| 8 April 2009
Archaeologists search for clues of ancient Texans
Archeologists are slowly digging for buried treasure on the old Zilker Park rugby fields in Austin (Texas, USA) - and they are welcoming the public to join in. The treasure is not literal gold or jewels but is treasure in the sense of the insight it could offer into what was happening on the land thousands of years ago. "The value of archeology is really in information. It's what we can learn about what people were doing here in Central Texas, in Austin, 10,000 years ago," said Nick Trierweiler, cultural resources program director for Ecological Communications Corp., which is overseeing the project.
The dig is looking for artifacts from the Paleoindian Era, which lasted from about 11,500 years BCE to about 8,200 years BCE. The artifacts are believed to be the oldest deposits in Austin. Archeologists began by digging a 20 by 20 foot hole 10 feet deep. They're now slowly digging 6 feet deeper - about 6 inches at a time. Each bucket of dirt is taken out of the hole and carefully sifted for artifacts by archeologists.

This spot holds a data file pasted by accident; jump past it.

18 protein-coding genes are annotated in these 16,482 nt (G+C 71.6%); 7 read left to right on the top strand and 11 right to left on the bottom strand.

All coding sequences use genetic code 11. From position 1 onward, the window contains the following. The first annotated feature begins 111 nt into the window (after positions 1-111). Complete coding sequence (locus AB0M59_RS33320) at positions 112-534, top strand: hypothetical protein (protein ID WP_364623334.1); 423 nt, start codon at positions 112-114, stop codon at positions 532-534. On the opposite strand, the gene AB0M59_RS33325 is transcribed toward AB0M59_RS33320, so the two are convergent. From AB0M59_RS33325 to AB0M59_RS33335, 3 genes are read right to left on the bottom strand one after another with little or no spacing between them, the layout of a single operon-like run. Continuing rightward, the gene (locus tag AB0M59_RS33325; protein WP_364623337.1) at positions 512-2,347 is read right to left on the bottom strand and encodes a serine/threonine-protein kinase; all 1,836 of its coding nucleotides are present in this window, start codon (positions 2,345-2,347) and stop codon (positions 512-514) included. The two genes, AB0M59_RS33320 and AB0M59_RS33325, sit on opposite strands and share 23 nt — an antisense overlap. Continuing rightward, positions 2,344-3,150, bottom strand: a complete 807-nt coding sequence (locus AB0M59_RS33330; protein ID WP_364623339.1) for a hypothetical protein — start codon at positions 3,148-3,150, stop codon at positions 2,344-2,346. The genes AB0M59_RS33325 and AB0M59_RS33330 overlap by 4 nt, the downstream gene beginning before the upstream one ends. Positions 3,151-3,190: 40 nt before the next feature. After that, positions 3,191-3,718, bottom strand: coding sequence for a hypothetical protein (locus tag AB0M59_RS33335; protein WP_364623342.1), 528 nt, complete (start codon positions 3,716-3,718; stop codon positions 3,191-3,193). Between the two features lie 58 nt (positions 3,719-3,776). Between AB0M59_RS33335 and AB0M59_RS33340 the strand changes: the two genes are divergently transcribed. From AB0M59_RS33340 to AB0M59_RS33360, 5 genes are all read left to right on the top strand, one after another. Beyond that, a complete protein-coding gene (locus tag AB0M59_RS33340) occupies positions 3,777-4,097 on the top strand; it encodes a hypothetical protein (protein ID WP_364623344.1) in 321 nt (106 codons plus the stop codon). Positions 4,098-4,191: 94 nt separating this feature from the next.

Zilker Park is filled with artifacts from native Americans who lived, camped and hunted in the area along the Colorado River, but random core borings showed the rugby fields likely offered the oldest and most valuable finds. "Actually, the reason the site has been preserved is because the Colorado River occasionally floods, and it will deposit loads of sediment and it just buries each archeological site, so it's sort of like a layer cake," Trierweiler said. "As we dig down deeper, though the flood deposits of the Colorado River and from Barton Springs, or from Barton Creek, we get deeper and deeper and deeper and find things that have been preserved."
The public is invited to help sift through the first 10 feet of dirt, which could contain artifacts from 6,000 to 10,000 years old. No training is required, but preregistration is. Go to archeologyatzilker.com to sign up. A special viewing platform is open to the public from 9 a.m. to 5 p.m. for the next six weeks.
Source: KVUE (6 April 2009)
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